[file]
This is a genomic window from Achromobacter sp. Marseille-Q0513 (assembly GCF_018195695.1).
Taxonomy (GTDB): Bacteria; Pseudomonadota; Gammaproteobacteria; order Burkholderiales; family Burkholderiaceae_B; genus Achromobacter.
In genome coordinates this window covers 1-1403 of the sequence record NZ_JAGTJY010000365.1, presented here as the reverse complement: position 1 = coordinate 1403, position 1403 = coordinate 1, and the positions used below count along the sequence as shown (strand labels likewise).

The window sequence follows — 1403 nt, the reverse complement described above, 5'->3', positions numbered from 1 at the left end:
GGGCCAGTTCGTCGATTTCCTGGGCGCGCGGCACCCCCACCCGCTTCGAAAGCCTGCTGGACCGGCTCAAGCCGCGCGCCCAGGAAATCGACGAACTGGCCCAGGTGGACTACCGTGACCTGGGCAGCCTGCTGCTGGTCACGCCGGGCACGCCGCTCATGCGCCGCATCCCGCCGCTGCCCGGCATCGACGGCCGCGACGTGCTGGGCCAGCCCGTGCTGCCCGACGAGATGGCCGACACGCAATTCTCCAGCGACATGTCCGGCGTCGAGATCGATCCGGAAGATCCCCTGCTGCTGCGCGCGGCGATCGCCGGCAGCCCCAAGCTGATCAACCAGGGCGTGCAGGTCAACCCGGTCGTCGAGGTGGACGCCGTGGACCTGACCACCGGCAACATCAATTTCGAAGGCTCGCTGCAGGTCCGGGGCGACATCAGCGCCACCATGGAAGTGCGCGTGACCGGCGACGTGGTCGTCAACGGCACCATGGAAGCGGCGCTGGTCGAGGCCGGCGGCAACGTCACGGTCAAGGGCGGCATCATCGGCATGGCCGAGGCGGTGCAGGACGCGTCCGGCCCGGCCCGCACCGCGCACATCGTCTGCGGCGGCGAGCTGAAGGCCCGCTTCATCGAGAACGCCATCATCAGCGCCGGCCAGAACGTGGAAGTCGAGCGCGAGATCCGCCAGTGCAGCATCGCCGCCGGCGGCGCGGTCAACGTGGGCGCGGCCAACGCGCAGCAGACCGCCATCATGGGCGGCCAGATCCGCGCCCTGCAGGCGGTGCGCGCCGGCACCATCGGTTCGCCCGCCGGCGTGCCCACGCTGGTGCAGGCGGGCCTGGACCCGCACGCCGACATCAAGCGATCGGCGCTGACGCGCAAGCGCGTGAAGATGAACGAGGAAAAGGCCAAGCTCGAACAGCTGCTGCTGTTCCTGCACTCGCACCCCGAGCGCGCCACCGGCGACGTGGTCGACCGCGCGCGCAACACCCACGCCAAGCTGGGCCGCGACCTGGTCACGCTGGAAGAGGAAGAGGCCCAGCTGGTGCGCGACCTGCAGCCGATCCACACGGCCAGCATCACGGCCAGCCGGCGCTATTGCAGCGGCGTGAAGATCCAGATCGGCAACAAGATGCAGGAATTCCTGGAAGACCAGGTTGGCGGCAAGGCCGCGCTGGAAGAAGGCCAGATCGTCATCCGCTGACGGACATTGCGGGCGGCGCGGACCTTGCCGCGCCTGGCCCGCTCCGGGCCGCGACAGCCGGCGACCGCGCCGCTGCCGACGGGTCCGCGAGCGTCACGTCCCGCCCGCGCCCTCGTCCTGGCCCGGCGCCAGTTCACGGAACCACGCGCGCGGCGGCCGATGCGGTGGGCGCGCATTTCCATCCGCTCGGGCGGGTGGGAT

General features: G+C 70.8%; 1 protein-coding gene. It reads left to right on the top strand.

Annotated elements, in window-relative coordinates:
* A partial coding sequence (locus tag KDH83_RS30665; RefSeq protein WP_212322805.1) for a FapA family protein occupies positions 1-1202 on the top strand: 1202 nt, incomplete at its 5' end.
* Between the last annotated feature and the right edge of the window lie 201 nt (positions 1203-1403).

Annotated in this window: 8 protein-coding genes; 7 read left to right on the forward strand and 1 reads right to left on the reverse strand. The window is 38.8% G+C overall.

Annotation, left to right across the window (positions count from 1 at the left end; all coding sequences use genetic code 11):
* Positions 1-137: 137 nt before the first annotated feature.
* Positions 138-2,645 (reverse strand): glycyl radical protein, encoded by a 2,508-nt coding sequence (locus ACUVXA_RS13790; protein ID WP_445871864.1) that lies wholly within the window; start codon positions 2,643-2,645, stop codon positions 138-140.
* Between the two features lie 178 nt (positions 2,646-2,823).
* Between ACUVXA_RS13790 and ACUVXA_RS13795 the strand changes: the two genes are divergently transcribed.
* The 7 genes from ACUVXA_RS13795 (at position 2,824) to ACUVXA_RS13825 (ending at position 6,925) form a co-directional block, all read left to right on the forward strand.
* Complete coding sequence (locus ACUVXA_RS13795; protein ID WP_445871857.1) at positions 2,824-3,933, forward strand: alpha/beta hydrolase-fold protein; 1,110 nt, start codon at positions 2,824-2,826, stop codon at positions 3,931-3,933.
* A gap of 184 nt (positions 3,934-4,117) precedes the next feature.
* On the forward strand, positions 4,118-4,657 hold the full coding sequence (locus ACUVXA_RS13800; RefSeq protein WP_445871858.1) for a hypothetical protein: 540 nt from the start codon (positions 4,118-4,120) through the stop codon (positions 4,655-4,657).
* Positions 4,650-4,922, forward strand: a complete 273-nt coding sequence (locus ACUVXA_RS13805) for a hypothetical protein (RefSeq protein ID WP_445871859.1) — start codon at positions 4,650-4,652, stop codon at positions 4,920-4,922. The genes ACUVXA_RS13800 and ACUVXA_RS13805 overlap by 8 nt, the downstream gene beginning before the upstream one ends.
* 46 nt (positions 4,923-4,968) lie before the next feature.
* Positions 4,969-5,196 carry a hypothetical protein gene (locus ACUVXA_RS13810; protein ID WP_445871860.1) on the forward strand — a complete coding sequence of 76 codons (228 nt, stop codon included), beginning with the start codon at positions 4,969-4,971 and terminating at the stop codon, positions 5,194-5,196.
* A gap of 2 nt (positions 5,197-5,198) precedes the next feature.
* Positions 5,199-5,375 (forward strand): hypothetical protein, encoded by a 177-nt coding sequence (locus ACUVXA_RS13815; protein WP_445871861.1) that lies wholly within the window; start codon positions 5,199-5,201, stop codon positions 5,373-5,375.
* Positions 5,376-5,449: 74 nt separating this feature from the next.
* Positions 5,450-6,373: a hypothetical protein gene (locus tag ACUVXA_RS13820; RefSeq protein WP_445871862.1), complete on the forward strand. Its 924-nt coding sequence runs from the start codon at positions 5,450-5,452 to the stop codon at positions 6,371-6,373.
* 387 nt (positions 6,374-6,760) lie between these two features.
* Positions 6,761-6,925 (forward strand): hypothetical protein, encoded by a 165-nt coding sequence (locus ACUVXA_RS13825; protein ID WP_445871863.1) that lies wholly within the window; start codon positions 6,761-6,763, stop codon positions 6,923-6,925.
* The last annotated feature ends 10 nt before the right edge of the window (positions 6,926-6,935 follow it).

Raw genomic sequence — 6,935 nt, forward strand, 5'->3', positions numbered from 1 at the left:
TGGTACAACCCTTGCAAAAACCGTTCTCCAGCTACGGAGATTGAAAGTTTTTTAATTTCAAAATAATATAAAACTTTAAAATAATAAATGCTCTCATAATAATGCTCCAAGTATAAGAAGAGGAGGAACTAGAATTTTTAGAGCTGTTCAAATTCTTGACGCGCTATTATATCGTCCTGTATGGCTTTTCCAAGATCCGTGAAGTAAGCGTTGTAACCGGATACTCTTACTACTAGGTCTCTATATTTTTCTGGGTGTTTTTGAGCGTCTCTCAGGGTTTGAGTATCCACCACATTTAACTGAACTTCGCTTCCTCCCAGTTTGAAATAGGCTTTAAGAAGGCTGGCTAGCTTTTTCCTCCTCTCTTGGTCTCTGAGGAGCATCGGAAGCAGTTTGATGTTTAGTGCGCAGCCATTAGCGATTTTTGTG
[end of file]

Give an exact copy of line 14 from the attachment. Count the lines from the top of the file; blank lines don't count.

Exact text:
* Between the two features lie 178 nt (positions 2,646-2,823).